301

New Model 2:

Weight (lbs.) = ‘Length 1’ (ins.)1.740 x Height (ins.)1.192 x ‘Girth 2’ (ins.).149

437

New Model 3:

Weight (lbs.) = ‘Girth 1’ (ins.)2.605 x ‘Length 2’ (ins.).122

105

New Model 4:

Weight (lbs.) = ‘Girth 2’ (ins.).270 x Height (ins.)3.237

1643

New Model 5:

Weight (lbs.) = ‘Length 1’ (ins.)2.610 x ‘Girth 2’ (ins.).145

144

Discussion of Results

By introducing additional variables into estimation models, as done in Ensminger, Carroll/Huntington, Jones, and the models developed in phases II and III of this project with Heart Girth, Umbilical Girth, Height, Length from the tuber ischium to the point of the shoulder, and Length from the tuber ischium to the olecranon, more of these proportional differences are taken into account when predicting equine weight, improving accuracy levels.

Accuracy with girth weight tapes appeared to be lower for horses less than 500 lbs., and for horses in the 1,500 lb. range and higher, girth weight tapes could not be used at all because heart girth of the horses exceeded the length of the girth weight tapes (this is not a limitation for the various other formulae or the new methods detailed in this article).

The girth weight tape predicts only one weight for all the horses with the same girth measurement, even though height and length can fluctuate significantly among these horses. As a result of these other differences, there can be a significant range of actual weight of horses with the same girth measurement. The weight tape does not take these other differences into account, since the formula is based upon just the girth variable.

Conclusions:

Although the new variables used in this year’s research project models produced good equine weight estimation results, it appears that Girth2 (umbilical girth) is not as effective as Girth1 (heart girth) in predicting equine weight. Additionally, it appears that the Length2 measurement (from the tuber ischium to the olecranon) is not as effective as Length1 (from the tuber ischium to the point of the shoulder) as a predictor variable.

The two models developed last year utilizing Girth1 (heart girth), Length 1 (from the tuber ischium to the point of the shoulder) and Height appear to be the best methods for estimating equine weight.

An equine weight estimation software program utilizing these formulae was created which allows a user to type a girth, height, and length measurement into the appropriate boxes, press <Calculate>, and have an accurate weight estimate appear on the screen. This same concept will be incorporated into an equine weight estimation calculator that can be utilized in the field, producing an immediate weight estimate without the necessity of a personal computer or laptop.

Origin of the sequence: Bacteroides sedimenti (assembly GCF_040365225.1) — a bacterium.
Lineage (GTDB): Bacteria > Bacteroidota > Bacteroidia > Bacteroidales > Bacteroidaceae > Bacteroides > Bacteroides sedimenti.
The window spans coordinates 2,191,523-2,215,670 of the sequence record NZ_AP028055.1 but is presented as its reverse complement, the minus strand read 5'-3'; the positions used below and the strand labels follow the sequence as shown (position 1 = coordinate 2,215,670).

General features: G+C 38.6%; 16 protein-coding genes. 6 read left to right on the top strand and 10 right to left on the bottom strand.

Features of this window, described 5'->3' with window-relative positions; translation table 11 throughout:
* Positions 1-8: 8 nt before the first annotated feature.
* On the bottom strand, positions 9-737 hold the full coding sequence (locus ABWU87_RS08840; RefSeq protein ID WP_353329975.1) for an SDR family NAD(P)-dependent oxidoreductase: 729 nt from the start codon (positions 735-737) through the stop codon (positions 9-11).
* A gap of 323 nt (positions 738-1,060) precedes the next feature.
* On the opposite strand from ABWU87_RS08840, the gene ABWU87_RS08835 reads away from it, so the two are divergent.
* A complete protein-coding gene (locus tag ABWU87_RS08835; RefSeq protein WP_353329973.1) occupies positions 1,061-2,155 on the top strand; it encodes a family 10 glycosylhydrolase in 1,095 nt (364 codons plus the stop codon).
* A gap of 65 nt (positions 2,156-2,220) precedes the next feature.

The software and calculator simplify the use of the mathematical formulae developed through this research project thus making it more practical for use by veterinarians, horse owners, trainers, and others involved in the care and management of the horse. The ultimate goal has been to create an accurate yet easy to use option for estimating equine weight.

Acknowledgements:

Phase III Assistance, Fall 2001:

-Dr. Robert Curley, Business Statistics Professor, UCO

-Dr. Mark Bianchi, Practicing Equine Veterinarian

-Dr. Maria Luke, Practicing Equine Veterinarian

-State Fair of Oklahoma Board

-Pat Rush, State Fair of Oklahoma Horse Show Secretary

-Oklahoma City Mounted Police, with special thanks to Danny Booth

-Glenda Bales, Oklahoma Apaloosa Club President

-State Fair Horse Show Participants who volunteered their time and allowed their 77 horses to be weighed and measured.

-Kris and Joe Hapgood

 

References:

1Giffin, James M., and Gore, Tom, (1998) Horse Owner’s Veterinary Handbook, 2nd ed., Howell Book House, N.Y., N.Y., pp 458-460.

2Hintz, Harold F. (1988) Weighing Horses, Equine Practice, 10, (8), 10-11.

3Thomas, Heather Smith, (2000), Storey’s Guide to Raising Horses, Storey Books, Pownal, VT, p 295.

4Milner, Jean, and Hewitt, D. (1969), Weight of Horses: Improved Estimates Based on Girth and Length, Can. Vet. Jour., 10 (12), 314-316.

5Ellis, J.M., and Hollands, T (1998), Accuracy of Different Methods of Estimating the Weight of Horses, Veterinary Record 143, 335-336.

6Asquith, R.L., Johnson, E.L., Kivipelto, J., and Depew, C. (1990), Erroneous Weight Estimation of Horses, Proceedings of the Annual Convention of the American Association of Equine Practitioners, 599-607.

7Lewis, Lon D. (1996), Feeding and Care of the Horse, 2nd ed., Lippincott, Williams & Wilkins, Media, Pa., pp 118-121, 266.

8Reavell, D.G., (1999), Measuring and Estimating the Weight of Horses With Tapes, Formulae, and by Visual Assessment, Equine Veterinary Education/AE, December 1999, 188-193.

9Carroll C.L. , and Huntington P.J. (1988), Body Condition Scoring and Weight Estimation of Horses, Equine Veterinary Journal 20 (1), 21-45.

10Jones, R.S., Lawrence, T.L.J., Veevers, A., Cleave, N. and Hall, J. (1989) Accuracy of prediction of the liveweight of horses and body measurements. Vet. Rec. 125, 549-553.